In this episode of Inside Appalachia, we’re taking a road trip through the region to find people who are reviving the old recipes and bringing something fresh to our plates. This episode is also helping us kick off a new segment, called Appetite Appalachia, which features restaurants and recipes with Appalachian roots.
Chefs across the country are starting to copy our traditional Appalachian recipes by serving ramps and cornbread and biscuits for big bucks at fancy gourmet restaurants. It turns out that our grandparents were trendsetters.
Some chefs here in Appalachia are putting a modern day twist on old recipes like collards and cornbread, or fried chicken and beans.
Growers and Consumers Come Together at 30 Mile Meal Huntington
We start in Huntington, W.Va., where the community is taking an idea from nearby Athens, Ohio to try to connect local food producers with local food consumers. Clark Davis of West Virginia Public Broadcasting has the story.
Appalachian Forests Are Ideal for Growing Shitake Mushrooms.
The catch? It’s labor intensive, and if you want to sell your mushrooms to the public, you’ll need to show proof that they are edible.
Still there are a handful of people in Appalachia who have been growing shitake mushrooms for decades. Our producer Roxy Todd caught up with a few of these fungi loving farmers to find out what it takes to grow food in the forest.
You can buy shitake mushrooms that are Appalachian grown at:
- The Boone Street Market in Jonesborough, Tenn.
- The Wild Ramp in Huntington, W. Va.
- The Harvest Moon Food Store in Floyd, Va
Chef Devin Billeter of the Dish Cafe in Daniels, W.Va. heads Popular Farm-to-Table Restaurant
In Raleigh County, W.Va., the Dish Café is serving up good food that’s good for you. Suzanne Higgins of West Virginia Public Broadcasting reports on the growing popularity of this farm to table restaurant.
Backbone Food Farm Still Uses Traditional Methods of Farming
Even if Backbone Food Farm didn’t sit below Backbone Mountain, its name still would be very appropriate. That’s because Max Dubansky and his family farm the way he learned from the old-timers, letting pigs turn the soil and using horses to work the land. To find out how traditional farming methods are being kept alive in this small corner of the Appalachian Mountains, Jesse Wright of West Virginia Public Broadcasting spent a day on Backbone Food Farm, in Garrett County Maryland.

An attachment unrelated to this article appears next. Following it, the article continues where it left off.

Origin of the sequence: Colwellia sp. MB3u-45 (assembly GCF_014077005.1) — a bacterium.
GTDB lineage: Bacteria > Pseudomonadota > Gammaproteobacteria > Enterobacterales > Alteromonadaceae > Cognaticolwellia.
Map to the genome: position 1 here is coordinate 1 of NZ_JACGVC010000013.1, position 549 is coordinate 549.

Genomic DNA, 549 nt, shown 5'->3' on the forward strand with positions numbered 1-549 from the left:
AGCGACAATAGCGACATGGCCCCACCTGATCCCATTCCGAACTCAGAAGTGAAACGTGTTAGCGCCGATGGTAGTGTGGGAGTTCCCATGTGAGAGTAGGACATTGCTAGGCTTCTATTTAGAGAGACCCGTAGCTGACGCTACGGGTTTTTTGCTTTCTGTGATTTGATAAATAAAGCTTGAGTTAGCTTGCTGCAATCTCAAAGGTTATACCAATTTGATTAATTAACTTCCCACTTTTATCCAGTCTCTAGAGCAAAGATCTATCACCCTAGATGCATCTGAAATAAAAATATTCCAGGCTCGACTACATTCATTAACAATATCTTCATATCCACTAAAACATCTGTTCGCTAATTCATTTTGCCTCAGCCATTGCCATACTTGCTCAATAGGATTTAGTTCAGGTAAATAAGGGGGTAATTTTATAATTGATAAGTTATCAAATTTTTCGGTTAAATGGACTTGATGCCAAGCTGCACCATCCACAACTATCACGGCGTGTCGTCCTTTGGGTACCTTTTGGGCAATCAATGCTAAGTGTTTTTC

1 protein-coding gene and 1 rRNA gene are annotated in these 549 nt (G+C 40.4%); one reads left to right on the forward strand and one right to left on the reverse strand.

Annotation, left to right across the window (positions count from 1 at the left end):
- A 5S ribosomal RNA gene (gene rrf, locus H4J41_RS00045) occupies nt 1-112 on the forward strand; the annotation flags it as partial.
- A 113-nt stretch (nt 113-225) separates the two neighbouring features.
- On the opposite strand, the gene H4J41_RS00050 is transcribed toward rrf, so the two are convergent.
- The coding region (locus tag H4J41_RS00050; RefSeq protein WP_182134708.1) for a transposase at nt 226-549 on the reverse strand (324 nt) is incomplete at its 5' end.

You can find Backbone’s produce and shitake logs at the Morgantown Farmers Market in West Virginia. They’re also at markets in Frostburg and Oakland in Maryland, where they sell their pork and beef.
International Biscuit Festival- For Those Who Love Biscuits
This week folks in Knoxville, Tenn. are celebrating the International Biscuit Festival.
The festival was created in 2009 by a group of local biscuit lovers who wanted to share Knoxville’s Biscuit heritage with the world.
One of the highlights of the festival is the Mr. & Miss Biscuit Pageant. The winner back in 2013 was Liz Barr. Tanner Latham with The Authentic South Podcast was there, and he reports that her win was surely secured after she performed an interpretive dance to an original love song…about a biscuit.
Throughout the month of May, The International Biscuit Festival is hosting a Biscuit Art Exhibition. The exhibit features artwork inspired by the Biscuit. The exhibition will be at the Emporium Center Gallery in Knoxville, Tenn. through May 31.
What’s in the Name of….
Hungry Mother State Park?
Mother’s Day was just this past weekend, and with this episode focused on food we wanted to go to Hungry Mother State Park in southwestern Va.
So where does Hungry Mother get its name? Find out by listening to our show.
Music in this show was provided by Sir Mix-a-Lot with “Buttermilk Biscuits”, Larry Groce with “Junk Food Junkie” the Carolina Sunshine Trio with “Cornbread and Butterbeans“, Dog and Gun with “The Cat Came out of the Window”, the Sawtooth Mountain Boys with “Cornbread Sally”, and Ben Townsend with “Hey Hey Hey”.